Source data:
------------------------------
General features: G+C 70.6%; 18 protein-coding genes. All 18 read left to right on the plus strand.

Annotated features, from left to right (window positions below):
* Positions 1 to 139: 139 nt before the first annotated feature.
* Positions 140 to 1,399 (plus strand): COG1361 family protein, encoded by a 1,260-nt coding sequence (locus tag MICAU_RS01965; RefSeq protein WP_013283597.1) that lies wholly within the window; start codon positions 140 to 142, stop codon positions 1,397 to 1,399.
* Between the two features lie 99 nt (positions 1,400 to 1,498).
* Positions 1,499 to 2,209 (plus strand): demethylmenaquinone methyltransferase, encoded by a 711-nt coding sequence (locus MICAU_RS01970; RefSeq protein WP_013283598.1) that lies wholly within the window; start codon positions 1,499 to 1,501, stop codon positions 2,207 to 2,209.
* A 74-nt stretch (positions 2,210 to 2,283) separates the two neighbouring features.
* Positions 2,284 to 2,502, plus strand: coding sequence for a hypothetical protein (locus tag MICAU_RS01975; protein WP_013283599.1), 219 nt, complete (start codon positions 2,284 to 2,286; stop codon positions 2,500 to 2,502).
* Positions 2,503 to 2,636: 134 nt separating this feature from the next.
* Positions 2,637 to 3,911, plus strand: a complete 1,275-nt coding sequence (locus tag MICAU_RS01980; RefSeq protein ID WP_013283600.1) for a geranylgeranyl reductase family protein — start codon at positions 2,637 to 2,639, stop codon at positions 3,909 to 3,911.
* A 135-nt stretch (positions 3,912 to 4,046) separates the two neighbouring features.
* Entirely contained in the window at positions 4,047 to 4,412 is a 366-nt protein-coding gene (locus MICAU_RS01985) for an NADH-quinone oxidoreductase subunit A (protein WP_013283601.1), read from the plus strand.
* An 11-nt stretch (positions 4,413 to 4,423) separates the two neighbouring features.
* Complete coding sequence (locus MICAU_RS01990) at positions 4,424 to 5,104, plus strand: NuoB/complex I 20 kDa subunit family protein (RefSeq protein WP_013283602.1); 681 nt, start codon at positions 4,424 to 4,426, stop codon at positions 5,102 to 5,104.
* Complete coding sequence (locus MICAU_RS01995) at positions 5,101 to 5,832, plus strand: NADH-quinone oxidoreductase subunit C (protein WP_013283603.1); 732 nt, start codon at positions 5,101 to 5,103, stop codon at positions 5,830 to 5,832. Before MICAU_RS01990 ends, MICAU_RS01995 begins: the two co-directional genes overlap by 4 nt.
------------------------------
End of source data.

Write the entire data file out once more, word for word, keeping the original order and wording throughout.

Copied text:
General features: G+C 70.6%; 18 protein-coding genes. All 18 read left to right on the plus strand.

Annotated features, from left to right (window positions below):
* Positions 1 to 139: 139 nt before the first annotated feature.
* Positions 140 to 1,399 (plus strand): COG1361 family protein, encoded by a 1,260-nt coding sequence (locus tag MICAU_RS01965; RefSeq protein WP_013283597.1) that lies wholly within the window; start codon positions 140 to 142, stop codon positions 1,397 to 1,399.
* Between the two features lie 99 nt (positions 1,400 to 1,498).
* Positions 1,499 to 2,209 (plus strand): demethylmenaquinone methyltransferase, encoded by a 711-nt coding sequence (locus MICAU_RS01970; RefSeq protein WP_013283598.1) that lies wholly within the window; start codon positions 1,499 to 1,501, stop codon positions 2,207 to 2,209.
* A 74-nt stretch (positions 2,210 to 2,283) separates the two neighbouring features.
* Positions 2,284 to 2,502, plus strand: coding sequence for a hypothetical protein (locus tag MICAU_RS01975; protein WP_013283599.1), 219 nt, complete (start codon positions 2,284 to 2,286; stop codon positions 2,500 to 2,502).
* Positions 2,503 to 2,636: 134 nt separating this feature from the next.
* Positions 2,637 to 3,911, plus strand: a complete 1,275-nt coding sequence (locus tag MICAU_RS01980; RefSeq protein ID WP_013283600.1) for a geranylgeranyl reductase family protein — start codon at positions 2,637 to 2,639, stop codon at positions 3,909 to 3,911.
* A 135-nt stretch (positions 3,912 to 4,046) separates the two neighbouring features.
* Entirely contained in the window at positions 4,047 to 4,412 is a 366-nt protein-coding gene (locus MICAU_RS01985) for an NADH-quinone oxidoreductase subunit A (protein WP_013283601.1), read from the plus strand.
* An 11-nt stretch (positions 4,413 to 4,423) separates the two neighbouring features.
* Complete coding sequence (locus MICAU_RS01990) at positions 4,424 to 5,104, plus strand: NuoB/complex I 20 kDa subunit family protein (RefSeq protein WP_013283602.1); 681 nt, start codon at positions 4,424 to 4,426, stop codon at positions 5,102 to 5,104.
* Complete coding sequence (locus MICAU_RS01995) at positions 5,101 to 5,832, plus strand: NADH-quinone oxidoreductase subunit C (protein WP_013283603.1); 732 nt, start codon at positions 5,101 to 5,103, stop codon at positions 5,830 to 5,832. Before MICAU_RS01990 ends, MICAU_RS01995 begins: the two co-directional genes overlap by 4 nt.